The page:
If you could carry a massage therapist around with you everywhere, we’re willing to bet that you would. And that’s the idea behind Recovapro—a uniquely-developed massage gun that acts as your own personal masseur. Anywhere.
Okay, getting down to the specs: Recovapro is thoughtfully, ergonomically designed—its weight balances well in your hand, and it comes with 5 changeable attachment for all-over body treatment.
HOW TO USE RECOVAPRO IN FIVE STEPS
Whether you’re after a certain spot on the body or an end-of-day release for your whole system, You only need five easy steps.
Turn on the Recovapro without putting it on your body. That may seem like a minor thing, but it’s important for better control. And resting the Recovapro on your muscle and then turning it on can be a little jarring.
Rest the Recovapro on your body. Don’t add any pressure. Just let it float.
Glide the Recovapro along the muscle. Move slowly—about an inch a second or slower.
If you hit a knot or an area of tension, let the Recovapro rest on that spot—without adding additional pressure—for a few moments before moving on.
Breathe: nice long inhales and exhales. And feel the relief.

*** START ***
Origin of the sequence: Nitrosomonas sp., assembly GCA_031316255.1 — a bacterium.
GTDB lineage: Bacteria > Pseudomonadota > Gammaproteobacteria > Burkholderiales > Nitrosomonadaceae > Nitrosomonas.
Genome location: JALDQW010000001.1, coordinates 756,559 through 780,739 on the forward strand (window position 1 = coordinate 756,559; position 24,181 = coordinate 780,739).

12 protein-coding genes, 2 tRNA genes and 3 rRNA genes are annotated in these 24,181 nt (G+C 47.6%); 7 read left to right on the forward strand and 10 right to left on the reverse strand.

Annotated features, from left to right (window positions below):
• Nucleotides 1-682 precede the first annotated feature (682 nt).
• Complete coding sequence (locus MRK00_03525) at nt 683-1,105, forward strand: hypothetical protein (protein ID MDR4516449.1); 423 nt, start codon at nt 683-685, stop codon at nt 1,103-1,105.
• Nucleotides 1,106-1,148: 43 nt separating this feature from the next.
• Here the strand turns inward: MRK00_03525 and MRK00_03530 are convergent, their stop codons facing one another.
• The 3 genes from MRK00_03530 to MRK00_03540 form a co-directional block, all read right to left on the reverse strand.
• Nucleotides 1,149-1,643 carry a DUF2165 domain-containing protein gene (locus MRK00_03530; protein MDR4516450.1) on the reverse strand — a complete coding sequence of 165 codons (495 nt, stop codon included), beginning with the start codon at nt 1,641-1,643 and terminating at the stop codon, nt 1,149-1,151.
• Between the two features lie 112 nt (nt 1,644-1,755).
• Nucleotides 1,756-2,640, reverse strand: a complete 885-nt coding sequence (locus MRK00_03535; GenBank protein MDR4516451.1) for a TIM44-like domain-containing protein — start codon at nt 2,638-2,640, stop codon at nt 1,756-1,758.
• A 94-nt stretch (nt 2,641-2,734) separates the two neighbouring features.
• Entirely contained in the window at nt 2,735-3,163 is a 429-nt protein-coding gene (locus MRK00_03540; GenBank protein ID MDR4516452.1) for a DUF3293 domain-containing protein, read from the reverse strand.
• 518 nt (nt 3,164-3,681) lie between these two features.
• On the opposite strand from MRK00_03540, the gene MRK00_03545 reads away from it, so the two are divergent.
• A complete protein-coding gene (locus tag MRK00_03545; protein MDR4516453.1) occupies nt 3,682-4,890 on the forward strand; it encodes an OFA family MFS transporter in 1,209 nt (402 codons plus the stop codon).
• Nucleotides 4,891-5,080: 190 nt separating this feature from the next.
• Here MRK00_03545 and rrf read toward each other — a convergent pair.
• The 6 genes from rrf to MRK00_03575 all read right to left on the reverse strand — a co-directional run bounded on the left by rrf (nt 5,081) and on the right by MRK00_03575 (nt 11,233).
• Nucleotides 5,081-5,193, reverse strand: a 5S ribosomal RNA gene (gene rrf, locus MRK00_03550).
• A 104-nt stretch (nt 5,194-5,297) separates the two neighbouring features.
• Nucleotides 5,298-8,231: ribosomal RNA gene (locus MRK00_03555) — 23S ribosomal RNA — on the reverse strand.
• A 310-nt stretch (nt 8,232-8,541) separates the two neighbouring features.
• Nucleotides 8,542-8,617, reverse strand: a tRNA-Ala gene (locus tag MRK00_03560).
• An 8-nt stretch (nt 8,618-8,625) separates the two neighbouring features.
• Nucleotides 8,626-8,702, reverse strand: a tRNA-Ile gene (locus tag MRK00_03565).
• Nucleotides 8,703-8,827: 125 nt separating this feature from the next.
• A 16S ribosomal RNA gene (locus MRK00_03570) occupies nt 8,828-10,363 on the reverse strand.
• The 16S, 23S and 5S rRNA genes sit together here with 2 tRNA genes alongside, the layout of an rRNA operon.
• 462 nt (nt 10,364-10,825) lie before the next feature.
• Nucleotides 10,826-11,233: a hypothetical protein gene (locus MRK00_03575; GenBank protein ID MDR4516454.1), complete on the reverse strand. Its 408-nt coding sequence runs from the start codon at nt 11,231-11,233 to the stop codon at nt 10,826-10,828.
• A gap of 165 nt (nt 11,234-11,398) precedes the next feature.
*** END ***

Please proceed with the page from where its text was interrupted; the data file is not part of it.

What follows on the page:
TECH NECK RELIEF
If your phone is an established extension of your arm, if you spend your day locked into a laptop hunch, if you’re reading this article, you’ve probably dealt with some tightness in your neck, shoulders, and upper back. We’ve heard the long-term fix is to put down our devices every once in a while and mind our posture. And…we also like this simple Recovapro routine, focused on massaging out the traps and lats for some more-immediate relief.
TREATING SORE MUSCLES, LEGS AND FEET
When you’ve spent a whole day—or even just a few hours straight—on your feet, heaven is a place called taking your shoes off. Pointing and flexing, rolling out the ankles, giving your lower legs a little squeeze. Next-level that feeling: Taking the Recovapro massage gun to the calf, shin, and arch of the foot can alleviate tightness. We like to follow this routine after a day of errands, a long run, or a flight—but really any excuse will do.
This article is for informational purposes only, even if and to the extent that it features the advice of physicians and medical practitioners. This article is not, nor is it intended to be, a substitute for professional medical advice, diagnosis, or treatment and should never be relied upon for specific medical advice.